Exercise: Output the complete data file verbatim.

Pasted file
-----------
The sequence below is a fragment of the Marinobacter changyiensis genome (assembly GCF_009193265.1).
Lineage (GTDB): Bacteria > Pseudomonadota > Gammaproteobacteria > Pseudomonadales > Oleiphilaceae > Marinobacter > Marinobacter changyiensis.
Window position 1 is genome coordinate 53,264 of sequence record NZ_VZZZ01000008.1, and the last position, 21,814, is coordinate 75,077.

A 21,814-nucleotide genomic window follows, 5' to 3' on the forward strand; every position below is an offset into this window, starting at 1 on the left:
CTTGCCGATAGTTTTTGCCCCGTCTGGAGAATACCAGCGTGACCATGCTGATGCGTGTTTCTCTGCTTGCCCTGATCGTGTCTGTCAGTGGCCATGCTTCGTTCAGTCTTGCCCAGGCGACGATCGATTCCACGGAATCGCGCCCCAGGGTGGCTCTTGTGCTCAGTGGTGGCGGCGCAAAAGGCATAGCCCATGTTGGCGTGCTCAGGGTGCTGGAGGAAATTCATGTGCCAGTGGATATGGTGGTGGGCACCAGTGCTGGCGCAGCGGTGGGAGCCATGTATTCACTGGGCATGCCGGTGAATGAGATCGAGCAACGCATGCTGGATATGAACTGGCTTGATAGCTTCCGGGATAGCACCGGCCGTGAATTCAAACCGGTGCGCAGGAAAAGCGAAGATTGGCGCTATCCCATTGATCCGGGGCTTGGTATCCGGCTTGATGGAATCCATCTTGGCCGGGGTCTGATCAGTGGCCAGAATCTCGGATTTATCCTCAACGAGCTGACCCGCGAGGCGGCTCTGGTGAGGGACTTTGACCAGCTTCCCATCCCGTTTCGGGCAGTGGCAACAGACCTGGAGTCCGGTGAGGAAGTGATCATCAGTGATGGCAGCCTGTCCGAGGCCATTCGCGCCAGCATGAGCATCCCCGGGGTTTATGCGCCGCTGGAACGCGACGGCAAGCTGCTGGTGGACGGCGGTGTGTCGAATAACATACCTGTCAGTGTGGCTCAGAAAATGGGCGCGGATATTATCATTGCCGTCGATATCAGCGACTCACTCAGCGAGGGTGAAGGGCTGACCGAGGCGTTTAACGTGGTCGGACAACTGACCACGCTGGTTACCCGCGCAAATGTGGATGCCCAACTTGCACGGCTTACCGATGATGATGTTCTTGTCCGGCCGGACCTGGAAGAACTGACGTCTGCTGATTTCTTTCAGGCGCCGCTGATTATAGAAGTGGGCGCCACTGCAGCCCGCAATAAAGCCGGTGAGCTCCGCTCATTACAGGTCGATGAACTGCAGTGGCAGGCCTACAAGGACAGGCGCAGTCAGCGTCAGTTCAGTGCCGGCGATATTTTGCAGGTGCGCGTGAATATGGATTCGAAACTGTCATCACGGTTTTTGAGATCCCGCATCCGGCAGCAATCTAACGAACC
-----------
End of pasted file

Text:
The sequence below is a fragment of the Marinobacter changyiensis genome (assembly GCF_009193265.1).
Lineage (GTDB): Bacteria > Pseudomonadota > Gammaproteobacteria > Pseudomonadales > Oleiphilaceae > Marinobacter > Marinobacter changyiensis.
Window position 1 is genome coordinate 53,264 of sequence record NZ_VZZZ01000008.1, and the last position, 21,814, is coordinate 75,077.

A 21,814-nucleotide genomic window follows, 5' to 3' on the forward strand; every position below is an offset into this window, starting at 1 on the left:
CTTGCCGATAGTTTTTGCCCCGTCTGGAGAATACCAGCGTGACCATGCTGATGCGTGTTTCTCTGCTTGCCCTGATCGTGTCTGTCAGTGGCCATGCTTCGTTCAGTCTTGCCCAGGCGACGATCGATTCCACGGAATCGCGCCCCAGGGTGGCTCTTGTGCTCAGTGGTGGCGGCGCAAAAGGCATAGCCCATGTTGGCGTGCTCAGGGTGCTGGAGGAAATTCATGTGCCAGTGGATATGGTGGTGGGCACCAGTGCTGGCGCAGCGGTGGGAGCCATGTATTCACTGGGCATGCCGGTGAATGAGATCGAGCAACGCATGCTGGATATGAACTGGCTTGATAGCTTCCGGGATAGCACCGGCCGTGAATTCAAACCGGTGCGCAGGAAAAGCGAAGATTGGCGCTATCCCATTGATCCGGGGCTTGGTATCCGGCTTGATGGAATCCATCTTGGCCGGGGTCTGATCAGTGGCCAGAATCTCGGATTTATCCTCAACGAGCTGACCCGCGAGGCGGCTCTGGTGAGGGACTTTGACCAGCTTCCCATCCCGTTTCGGGCAGTGGCAACAGACCTGGAGTCCGGTGAGGAAGTGATCATCAGTGATGGCAGCCTGTCCGAGGCCATTCGCGCCAGCATGAGCATCCCCGGGGTTTATGCGCCGCTGGAACGCGACGGCAAGCTGCTGGTGGACGGCGGTGTGTCGAATAACATACCTGTCAGTGTGGCTCAGAAAATGGGCGCGGATATTATCATTGCCGTCGATATCAGCGACTCACTCAGCGAGGGTGAAGGGCTGACCGAGGCGTTTAACGTGGTCGGACAACTGACCACGCTGGTTACCCGCGCAAATGTGGATGCCCAACTTGCACGGCTTACCGATGATGATGTTCTTGTCCGGCCGGACCTGGAAGAACTGACGTCTGCTGATTTCTTTCAGGCGCCGCTGATTATAGAAGTGGGCGCCACTGCAGCCCGCAATAAAGCCGGTGAGCTCCGCTCATTACAGGTCGATGAACTGCAGTGGCAGGCCTACAAGGACAGGCGCAGTCAGCGTCAGTTCAGTGCCGGCGATATTTTGCAGGTGCGCGTGAATATGGATTCGAAACTGTCATCACGGTTTTTGAGATCCCGCATCCGGCAGCAATCTAACGAACC